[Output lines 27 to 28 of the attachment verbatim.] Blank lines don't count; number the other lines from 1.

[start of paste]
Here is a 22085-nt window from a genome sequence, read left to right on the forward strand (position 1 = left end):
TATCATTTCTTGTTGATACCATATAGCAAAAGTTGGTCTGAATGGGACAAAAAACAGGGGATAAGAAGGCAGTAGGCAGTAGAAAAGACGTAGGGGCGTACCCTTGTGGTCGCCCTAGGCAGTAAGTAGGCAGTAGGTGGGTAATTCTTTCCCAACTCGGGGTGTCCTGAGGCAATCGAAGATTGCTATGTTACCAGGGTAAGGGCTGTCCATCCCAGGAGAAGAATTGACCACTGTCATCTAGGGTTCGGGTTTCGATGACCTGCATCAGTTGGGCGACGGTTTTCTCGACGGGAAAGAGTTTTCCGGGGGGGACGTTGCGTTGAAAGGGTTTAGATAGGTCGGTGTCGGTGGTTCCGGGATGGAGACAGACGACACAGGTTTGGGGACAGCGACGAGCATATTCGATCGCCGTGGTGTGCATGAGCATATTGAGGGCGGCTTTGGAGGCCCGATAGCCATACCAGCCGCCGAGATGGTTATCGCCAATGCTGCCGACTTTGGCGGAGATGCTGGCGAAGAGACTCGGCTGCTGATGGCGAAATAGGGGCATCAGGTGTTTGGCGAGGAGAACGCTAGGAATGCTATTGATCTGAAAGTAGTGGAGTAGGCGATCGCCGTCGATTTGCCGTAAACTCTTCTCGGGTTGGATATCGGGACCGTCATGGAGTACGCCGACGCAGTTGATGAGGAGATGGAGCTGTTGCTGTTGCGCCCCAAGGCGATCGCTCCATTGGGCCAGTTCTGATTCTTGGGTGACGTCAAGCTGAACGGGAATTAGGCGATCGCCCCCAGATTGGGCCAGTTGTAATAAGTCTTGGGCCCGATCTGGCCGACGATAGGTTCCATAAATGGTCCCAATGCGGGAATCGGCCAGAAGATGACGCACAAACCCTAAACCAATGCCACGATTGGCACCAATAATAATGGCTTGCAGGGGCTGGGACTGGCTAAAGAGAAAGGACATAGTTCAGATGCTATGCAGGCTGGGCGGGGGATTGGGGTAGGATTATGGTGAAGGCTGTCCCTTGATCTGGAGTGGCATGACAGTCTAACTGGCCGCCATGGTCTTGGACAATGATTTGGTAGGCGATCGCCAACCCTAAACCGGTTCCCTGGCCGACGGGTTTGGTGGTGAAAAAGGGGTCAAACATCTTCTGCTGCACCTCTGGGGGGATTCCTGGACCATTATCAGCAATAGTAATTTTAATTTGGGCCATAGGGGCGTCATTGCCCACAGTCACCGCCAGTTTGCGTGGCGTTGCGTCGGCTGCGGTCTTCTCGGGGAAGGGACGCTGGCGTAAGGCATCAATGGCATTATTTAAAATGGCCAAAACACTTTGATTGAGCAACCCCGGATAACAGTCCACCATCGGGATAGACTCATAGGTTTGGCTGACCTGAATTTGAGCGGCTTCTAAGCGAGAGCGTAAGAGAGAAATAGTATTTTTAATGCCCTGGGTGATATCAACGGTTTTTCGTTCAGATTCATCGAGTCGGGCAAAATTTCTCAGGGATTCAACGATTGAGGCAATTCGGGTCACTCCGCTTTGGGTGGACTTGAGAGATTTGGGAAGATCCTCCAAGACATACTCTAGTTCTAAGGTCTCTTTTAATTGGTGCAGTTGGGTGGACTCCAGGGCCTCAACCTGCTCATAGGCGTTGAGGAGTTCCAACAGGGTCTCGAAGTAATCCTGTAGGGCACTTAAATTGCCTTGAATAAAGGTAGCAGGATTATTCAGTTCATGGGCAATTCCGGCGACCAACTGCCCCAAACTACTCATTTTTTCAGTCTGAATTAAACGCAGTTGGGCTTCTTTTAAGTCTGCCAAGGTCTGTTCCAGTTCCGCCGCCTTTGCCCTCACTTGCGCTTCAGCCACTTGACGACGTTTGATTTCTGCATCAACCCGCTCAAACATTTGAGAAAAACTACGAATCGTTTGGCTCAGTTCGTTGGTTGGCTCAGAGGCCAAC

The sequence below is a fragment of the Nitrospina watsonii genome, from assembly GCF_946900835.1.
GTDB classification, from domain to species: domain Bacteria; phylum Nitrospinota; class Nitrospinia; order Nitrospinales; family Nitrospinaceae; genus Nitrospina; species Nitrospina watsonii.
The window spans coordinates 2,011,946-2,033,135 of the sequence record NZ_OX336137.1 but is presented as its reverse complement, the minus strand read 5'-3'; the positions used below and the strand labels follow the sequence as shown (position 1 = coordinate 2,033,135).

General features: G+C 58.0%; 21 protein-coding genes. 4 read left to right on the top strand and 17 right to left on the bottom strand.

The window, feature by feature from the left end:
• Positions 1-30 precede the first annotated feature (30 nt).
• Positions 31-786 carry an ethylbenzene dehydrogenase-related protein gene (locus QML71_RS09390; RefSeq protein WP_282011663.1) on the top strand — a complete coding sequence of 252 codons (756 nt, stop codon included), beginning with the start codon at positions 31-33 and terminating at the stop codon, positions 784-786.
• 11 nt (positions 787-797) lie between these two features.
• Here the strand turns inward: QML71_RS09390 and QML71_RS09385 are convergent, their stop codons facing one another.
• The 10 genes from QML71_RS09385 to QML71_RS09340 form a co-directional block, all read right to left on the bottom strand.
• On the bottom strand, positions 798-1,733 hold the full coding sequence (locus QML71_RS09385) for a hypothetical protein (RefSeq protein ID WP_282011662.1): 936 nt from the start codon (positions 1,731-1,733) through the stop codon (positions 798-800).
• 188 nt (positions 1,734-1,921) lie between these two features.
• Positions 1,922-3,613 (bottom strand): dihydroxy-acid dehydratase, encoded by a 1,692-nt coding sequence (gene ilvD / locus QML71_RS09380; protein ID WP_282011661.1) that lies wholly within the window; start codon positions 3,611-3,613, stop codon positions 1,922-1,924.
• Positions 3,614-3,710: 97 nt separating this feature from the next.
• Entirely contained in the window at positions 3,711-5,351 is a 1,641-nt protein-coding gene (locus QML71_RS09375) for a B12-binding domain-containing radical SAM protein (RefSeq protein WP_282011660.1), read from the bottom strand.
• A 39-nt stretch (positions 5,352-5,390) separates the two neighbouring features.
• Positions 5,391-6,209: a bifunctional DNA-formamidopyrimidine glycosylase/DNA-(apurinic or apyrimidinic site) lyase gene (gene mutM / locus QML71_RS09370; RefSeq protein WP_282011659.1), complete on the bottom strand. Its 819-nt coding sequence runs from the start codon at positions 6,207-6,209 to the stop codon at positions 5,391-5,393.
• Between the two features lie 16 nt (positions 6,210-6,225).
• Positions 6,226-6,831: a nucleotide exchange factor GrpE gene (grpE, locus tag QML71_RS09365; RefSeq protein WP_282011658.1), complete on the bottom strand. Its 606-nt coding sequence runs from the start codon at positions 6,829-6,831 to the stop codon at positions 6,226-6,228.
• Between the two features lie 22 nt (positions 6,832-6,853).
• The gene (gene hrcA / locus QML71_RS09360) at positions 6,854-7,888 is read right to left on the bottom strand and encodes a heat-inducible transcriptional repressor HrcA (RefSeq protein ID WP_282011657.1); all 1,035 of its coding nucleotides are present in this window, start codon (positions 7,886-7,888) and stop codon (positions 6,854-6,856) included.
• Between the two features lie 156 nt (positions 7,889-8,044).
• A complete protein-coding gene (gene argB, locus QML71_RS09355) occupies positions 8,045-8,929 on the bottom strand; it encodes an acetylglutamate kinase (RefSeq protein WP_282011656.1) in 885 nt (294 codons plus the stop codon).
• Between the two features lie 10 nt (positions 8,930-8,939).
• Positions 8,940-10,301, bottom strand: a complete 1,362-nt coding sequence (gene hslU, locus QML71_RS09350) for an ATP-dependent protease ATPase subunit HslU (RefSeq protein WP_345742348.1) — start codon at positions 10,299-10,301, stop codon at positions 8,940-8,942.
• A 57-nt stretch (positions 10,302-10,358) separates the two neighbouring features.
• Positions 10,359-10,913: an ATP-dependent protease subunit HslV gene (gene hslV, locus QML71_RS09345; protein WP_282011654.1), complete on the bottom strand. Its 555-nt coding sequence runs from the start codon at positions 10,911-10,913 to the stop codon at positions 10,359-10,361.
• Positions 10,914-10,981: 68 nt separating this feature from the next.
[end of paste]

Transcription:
• Positions 8,940-10,301, bottom strand: a complete 1,362-nt coding sequence (gene hslU, locus QML71_RS09350) for an ATP-dependent protease ATPase subunit HslU (RefSeq protein WP_345742348.1) — start codon at positions 10,299-10,301, stop codon at positions 8,940-8,942.
• A 57-nt stretch (positions 10,302-10,358) separates the two neighbouring features.